Charles Pollock, an industrial designer whose vision of "a simple line in space" led him to develop sleek, functional chairs that became a hallmark of executive suites in the latter 20th century, died Aug. 20 in a fire in New York City. He was 83.
The fire struck the Queens apartment he used as a work studio.
Mr. Pollock's partner, Sheryl Fratell, said he had left their Manhattan apartment the day before to work in the studio, where he often stayed overnight.
Mr. Pollock's crowning achievement was an office chair characterized by a single aluminum band around its perimeter that held it together, structurally and visually. Massive numbers of the chairs have been sold since its introduction in 1963, and it remains a major piece of the prestigious Knoll Collection. Often simply called the Pollock chair, it has been displayed at the Metropolitan Museum of Art, the Smithsonian Institution and the Louvre, and has made millions in royalties for Mr. Pollock.
But for a designer who as a youth doggedly sought out giants of midcentury design -- Eero Saarinen, Charles Eames, George Nelson and Florence Knoll -- and got to work with all of them, the big idea wasn't money.
In an interview with the BBC after Mr. Pollock's death, Deyan Sudjic, director of the Design Museum in London, called him "the opposite of the celebrity designers of the 1980s -- a kind of anti-Phillipe Starck." Mr. Pollock, he said, had produced designs for only a few chairs, but "what he did design was beautifully considered and detailed -- designs that have that elusive quality of timelessness."
Mr. Pollock seemed to many to have vanished from the scene after designing several chairs in the 1960s and one in the 1980s that many consider classics. Some thought he was dead. But Jerry Helling, president of Bernhardt Design, a North Carolina furniture maker, kept thinking of Mr. Pollock's "really cool" chair, he said in an interview Friday, and became obsessed with finding him.
As it turned out, Mr. Pollock "was frantically working all those years," Mr. Helling said. He just wasn't selling anything. Mr. Pollock jumped at the chance to create a chair for Bernhardt, Mr. Helling said.
What he came up with was the CP lounge chair, a sleek, contoured design. Mr. Pollock likened it to an old Jaguar. "The profile of the frame makes it look racy and fast, but you look inside and you see hand-sewn leather and burl," he said. "The chair has speed and craft."
The chair generated favorable comment at the International Contemporary Furniture Fair in New York in 2012 and was honored the next year by the Red Dot awards, an international competition.
Charles Randolph Pollock was born in Philadelphia on June 20, 1930, and moved with his family to Toledo, Ohio, as a child. As a boy, he made a motor in his basement using odds and ends. The family settled in Detroit, where Mr. Pollock attended Cass Technical High School and won poster contests. At 16, when his family moved again, to Muskegon, Mich., he chose to remain in Detroit, living in a boardinghouse, working on Chrysler's assembly line and going to school.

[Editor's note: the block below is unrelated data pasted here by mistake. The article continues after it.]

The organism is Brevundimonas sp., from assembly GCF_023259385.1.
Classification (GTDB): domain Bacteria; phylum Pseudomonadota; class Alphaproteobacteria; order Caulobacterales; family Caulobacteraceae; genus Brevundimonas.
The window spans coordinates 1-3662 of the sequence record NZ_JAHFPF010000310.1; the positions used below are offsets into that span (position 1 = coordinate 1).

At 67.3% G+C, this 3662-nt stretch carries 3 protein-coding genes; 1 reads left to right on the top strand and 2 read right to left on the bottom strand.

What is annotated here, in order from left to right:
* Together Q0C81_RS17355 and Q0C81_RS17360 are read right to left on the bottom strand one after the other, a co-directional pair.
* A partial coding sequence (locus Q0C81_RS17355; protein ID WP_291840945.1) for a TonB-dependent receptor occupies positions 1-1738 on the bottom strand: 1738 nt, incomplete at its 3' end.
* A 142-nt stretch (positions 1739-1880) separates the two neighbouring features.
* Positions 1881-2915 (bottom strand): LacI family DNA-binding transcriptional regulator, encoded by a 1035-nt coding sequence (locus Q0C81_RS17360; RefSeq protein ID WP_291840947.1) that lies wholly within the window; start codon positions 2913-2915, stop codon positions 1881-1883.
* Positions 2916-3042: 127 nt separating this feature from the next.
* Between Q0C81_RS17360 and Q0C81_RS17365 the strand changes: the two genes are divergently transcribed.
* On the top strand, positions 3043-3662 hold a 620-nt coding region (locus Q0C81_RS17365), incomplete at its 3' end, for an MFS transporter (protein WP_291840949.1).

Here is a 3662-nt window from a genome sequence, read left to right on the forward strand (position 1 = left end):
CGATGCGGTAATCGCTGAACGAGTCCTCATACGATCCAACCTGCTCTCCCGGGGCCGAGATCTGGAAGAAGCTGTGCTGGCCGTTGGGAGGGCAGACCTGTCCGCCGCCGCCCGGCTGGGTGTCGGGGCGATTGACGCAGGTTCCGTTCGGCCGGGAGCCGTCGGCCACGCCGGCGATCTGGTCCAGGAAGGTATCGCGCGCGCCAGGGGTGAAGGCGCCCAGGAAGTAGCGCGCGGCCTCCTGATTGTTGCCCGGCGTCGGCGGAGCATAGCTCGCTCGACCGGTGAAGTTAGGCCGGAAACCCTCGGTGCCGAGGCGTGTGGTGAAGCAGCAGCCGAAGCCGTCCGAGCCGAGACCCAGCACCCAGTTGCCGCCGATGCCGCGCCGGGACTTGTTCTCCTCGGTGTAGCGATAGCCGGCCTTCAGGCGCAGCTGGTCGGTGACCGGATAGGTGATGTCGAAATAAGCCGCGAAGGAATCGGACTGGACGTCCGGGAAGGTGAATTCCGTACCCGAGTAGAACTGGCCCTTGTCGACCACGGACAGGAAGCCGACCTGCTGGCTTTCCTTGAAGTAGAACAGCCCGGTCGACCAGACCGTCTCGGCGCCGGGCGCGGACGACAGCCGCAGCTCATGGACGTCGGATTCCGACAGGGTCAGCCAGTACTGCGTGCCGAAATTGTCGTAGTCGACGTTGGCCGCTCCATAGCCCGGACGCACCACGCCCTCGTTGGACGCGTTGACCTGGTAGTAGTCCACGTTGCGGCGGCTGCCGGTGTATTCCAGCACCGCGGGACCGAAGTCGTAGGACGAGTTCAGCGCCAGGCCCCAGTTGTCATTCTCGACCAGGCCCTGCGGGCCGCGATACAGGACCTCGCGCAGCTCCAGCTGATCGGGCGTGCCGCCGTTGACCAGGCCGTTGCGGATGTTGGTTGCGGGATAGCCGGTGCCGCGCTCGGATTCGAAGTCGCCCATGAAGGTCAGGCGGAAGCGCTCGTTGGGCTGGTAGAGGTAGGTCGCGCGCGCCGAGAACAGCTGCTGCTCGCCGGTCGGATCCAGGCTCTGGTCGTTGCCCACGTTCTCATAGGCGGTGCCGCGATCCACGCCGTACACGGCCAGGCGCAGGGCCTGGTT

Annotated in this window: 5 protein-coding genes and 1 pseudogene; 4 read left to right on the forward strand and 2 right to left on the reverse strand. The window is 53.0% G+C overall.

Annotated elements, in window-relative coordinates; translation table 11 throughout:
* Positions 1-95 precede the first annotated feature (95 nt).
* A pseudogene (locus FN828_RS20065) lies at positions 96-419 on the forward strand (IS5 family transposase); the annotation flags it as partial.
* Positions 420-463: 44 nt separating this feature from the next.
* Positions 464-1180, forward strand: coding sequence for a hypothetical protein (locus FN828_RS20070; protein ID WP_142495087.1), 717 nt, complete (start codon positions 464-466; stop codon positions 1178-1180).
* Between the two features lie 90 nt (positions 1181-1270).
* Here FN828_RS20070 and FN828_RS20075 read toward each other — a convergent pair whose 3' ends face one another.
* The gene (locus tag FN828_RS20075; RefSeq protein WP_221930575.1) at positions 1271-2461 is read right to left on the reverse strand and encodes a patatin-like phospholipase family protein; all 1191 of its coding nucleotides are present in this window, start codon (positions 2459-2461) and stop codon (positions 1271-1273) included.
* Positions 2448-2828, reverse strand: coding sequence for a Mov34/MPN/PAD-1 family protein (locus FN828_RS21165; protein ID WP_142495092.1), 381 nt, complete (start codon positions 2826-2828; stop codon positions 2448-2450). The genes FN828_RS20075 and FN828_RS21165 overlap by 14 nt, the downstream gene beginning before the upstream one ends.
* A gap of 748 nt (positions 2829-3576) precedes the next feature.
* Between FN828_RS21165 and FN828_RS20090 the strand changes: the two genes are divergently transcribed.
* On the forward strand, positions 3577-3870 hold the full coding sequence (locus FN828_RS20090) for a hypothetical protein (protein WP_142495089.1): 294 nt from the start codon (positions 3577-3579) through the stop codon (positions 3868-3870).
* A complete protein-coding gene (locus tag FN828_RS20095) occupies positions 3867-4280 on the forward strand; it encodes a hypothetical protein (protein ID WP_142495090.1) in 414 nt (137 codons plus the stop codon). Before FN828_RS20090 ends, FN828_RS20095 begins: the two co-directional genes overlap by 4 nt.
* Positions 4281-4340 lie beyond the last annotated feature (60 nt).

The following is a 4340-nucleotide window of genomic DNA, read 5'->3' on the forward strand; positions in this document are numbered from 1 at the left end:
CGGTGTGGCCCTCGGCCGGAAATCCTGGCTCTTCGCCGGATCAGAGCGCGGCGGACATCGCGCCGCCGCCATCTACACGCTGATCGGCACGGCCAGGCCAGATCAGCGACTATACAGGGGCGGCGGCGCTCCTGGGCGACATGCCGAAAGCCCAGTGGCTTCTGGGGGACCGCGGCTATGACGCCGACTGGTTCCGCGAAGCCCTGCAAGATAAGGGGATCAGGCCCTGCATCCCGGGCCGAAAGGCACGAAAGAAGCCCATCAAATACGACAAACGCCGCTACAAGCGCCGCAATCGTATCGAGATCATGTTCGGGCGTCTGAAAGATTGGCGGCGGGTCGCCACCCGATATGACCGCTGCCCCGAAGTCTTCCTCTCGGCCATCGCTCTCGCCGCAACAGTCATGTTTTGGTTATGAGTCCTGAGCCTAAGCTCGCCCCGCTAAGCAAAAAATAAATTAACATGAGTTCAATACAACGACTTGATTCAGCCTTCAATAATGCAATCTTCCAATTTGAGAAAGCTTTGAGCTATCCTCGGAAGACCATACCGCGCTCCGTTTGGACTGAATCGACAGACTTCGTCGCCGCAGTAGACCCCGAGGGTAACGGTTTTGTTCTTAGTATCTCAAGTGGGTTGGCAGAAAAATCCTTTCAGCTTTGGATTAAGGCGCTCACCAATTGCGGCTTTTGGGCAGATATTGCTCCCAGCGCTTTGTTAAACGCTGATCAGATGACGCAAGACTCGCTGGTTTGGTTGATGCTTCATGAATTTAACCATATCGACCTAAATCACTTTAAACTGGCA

After graduation he received a scholarship to Pratt Institute in New York, where he used wire to fashion his furniture designs. George Nelson, considered a founder of American modernism in design, admired one of his sculptures when he came to lecture. Mr. Pollock went to his office and presented it to him as a gift, telling him he would like to work for him when he graduated.
But first he served in the Army, teaching art classes and working as art director of Infantry magazine. After his discharge, he went back to Mr. Nelson, who hired him. Together they developed the "Swag Leg" collection of chairs, characterized by three elegantly curved metal legs.
Mr. Pollock then approached Florence Knoll, a celebrated designer who studied under Mies van der Rohe. She initially refused to meet with him but relented after an interior design magazine published an article about him. On the day of his interview with her, he brought along a prototype of a lounge chair he was working on and collided with her as she was coming out of the elevator, knocking her down with the chair. She hired him anyway.
He soon talked Ms. Knoll into paying $20 a month for a studio in a run-down part of Brooklyn, where he worked on the executive chair for five years, making it over and over again, improving it each time.
The Pollock chair, made of comfortable-looking leather and chrome, was an immediate success and came to be a mainstay of the modern office. As the television drama "Mad Men" edged from the early into the late 1960s, the chair appeared in the offices it depicts -- exactly when it should have.
The chair is still prized by collectors. Even though the royalties he earned from the chair decreased the need to work, Mr. Pollock kept designing and making paintings and sculptures.obituaries - nation